About 1.7 million Ukrainians perished fighting for the Red Army against the German invaders. The eastern city of Kharkiv, like Kyiv, was the focus of major battles, the city being captured by the Nazis in October 1941. It was also the site of mass deportations, given its makeup.
Ukraine is a melting pot of five nations – Ukrainians, Russians, Poles, Tatars from Crimea and Jews. One-quarter of Kharkiv’s pre-war population of 700,000 was Jewish. By the time of the city’s liberation in August 1943, just 200,000 citizens remained. Some 80,000 died due to starvation or exposure, and an estimated 60,000 were deported to Germany.
Among them was Boris Romanchenko, a nonagenarian survivor of the Buchenwald and Belsen concentration and work camps who was killed when Russian fire hit his Kharkiv apartment in March 2022. The Saltivka area of Kharkiv was on the route of the Russian advance, and its apartment blocks and housing were subject to random shelling and missile attacks. The Ukrainian foreign minister Dmytro Kuleba commented on his death: “Unspeakable crime. Survived Hitler, murdered by Putin.”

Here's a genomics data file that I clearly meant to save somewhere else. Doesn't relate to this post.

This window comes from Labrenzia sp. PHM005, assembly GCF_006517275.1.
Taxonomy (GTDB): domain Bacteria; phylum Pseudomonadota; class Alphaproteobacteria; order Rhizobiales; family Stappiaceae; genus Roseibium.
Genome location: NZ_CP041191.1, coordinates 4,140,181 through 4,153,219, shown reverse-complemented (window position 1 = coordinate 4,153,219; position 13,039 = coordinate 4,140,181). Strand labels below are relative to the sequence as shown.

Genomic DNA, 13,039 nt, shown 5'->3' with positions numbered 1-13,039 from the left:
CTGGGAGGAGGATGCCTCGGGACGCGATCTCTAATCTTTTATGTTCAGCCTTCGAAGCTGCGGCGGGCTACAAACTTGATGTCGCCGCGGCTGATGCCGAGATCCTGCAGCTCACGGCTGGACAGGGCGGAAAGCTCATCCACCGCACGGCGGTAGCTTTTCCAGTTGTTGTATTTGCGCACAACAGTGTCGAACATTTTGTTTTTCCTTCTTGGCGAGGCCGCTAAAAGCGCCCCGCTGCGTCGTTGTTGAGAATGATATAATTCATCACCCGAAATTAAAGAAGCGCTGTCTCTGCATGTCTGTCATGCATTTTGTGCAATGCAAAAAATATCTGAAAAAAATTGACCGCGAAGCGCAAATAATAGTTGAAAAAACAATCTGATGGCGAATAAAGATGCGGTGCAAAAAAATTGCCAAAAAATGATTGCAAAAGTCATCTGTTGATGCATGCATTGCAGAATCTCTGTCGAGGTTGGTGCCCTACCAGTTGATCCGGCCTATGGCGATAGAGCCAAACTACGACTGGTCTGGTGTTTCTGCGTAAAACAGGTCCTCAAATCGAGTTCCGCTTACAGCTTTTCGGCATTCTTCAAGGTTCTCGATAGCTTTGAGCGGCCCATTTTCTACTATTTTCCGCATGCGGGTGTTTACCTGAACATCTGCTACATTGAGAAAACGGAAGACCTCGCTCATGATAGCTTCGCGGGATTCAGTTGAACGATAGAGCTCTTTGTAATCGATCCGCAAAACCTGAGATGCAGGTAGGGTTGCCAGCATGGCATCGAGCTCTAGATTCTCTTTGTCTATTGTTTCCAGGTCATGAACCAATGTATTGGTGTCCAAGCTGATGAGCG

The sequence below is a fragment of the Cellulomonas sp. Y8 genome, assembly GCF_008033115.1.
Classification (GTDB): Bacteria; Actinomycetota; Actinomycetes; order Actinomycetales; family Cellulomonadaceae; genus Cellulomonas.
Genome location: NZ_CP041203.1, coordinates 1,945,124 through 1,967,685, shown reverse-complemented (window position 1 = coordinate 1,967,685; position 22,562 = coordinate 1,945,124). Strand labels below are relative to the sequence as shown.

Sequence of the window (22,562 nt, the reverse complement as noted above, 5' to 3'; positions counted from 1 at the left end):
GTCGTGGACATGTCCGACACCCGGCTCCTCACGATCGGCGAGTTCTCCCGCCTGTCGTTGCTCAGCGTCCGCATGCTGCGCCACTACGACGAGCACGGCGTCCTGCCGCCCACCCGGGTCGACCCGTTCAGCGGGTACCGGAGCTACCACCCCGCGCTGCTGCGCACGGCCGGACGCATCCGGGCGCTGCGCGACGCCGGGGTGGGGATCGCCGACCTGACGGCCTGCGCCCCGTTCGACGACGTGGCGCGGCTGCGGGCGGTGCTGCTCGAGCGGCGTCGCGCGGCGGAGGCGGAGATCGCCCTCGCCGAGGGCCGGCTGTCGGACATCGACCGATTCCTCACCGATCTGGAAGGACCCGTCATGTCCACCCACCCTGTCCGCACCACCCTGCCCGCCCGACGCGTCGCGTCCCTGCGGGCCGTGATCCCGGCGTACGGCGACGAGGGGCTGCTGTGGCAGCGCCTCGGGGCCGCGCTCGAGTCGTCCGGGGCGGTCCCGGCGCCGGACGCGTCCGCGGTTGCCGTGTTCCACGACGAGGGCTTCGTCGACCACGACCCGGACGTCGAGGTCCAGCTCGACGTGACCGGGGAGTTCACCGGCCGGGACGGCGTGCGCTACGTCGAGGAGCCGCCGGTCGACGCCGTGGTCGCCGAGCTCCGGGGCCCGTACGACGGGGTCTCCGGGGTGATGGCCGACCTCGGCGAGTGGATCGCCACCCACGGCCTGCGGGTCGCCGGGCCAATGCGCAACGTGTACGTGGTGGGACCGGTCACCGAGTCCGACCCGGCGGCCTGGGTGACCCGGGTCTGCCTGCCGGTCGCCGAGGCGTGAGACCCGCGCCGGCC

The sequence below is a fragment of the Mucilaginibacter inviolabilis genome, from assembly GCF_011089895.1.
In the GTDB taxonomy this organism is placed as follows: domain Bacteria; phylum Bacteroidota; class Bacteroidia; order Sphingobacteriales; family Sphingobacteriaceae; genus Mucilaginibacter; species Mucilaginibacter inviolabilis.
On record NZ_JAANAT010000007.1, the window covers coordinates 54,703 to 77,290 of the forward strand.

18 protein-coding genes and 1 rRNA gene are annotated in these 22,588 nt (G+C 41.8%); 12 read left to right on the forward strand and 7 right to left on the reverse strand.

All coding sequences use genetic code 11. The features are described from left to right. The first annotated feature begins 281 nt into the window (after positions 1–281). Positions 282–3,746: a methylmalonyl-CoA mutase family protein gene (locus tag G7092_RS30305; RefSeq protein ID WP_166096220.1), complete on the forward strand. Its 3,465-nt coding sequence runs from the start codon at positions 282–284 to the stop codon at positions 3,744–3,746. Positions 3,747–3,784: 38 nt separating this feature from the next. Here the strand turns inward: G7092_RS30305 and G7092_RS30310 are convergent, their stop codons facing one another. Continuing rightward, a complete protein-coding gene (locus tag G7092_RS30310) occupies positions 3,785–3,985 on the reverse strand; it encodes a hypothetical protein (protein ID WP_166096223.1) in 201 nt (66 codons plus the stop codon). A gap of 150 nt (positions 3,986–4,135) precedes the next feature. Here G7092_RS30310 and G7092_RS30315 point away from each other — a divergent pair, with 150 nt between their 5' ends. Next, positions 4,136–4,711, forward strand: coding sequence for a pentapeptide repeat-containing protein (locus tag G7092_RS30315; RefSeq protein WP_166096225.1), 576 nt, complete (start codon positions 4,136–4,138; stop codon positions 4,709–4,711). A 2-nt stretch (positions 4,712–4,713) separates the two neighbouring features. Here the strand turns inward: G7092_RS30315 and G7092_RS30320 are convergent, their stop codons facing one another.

The Jewish character of Kharkiv, Odesa and Dnipro makes nonsense, of course, of Russian claims at a denazification exercise as much as its special military operation is supposedly not an invasion.
Ukraine’s September 2022 counteroffensive liberated much of the Kharkiv oblast, but Moscow has kept up its relentless targeting of the city with airstrikes.
With the Russian border just 30km away, you hear the boom before the air-raid siren has time to wind itself up. More than 6,500 houses have been damaged, 500 multi-story residential buildings so badly wrecked they cannot be rebuilt, and 80 hospitals and clinics damaged along with cultural institutions, museums, universities and subways.
From a Ukrainian perspective, backed by international law, negotiations cannot trade land for peace.
As Constantine Petrov, the secretary of Izyum municipality, liberated in September from Russian control, puts it, “While we may struggle for economic advantage or for technology, we should not be, in the 21st century, fighting for our existence.”
“This war is not about territory,” says former prime minister Yulia Tymoshenko.
“For Ukraine, it is to be, or not to be. It is existential. Anything built on land for peace will not work here. It will not stop Putin. He wants to exterminate Ukrainians.”
This article originally appeared on the Daily Maverick
Photo: Greg Mills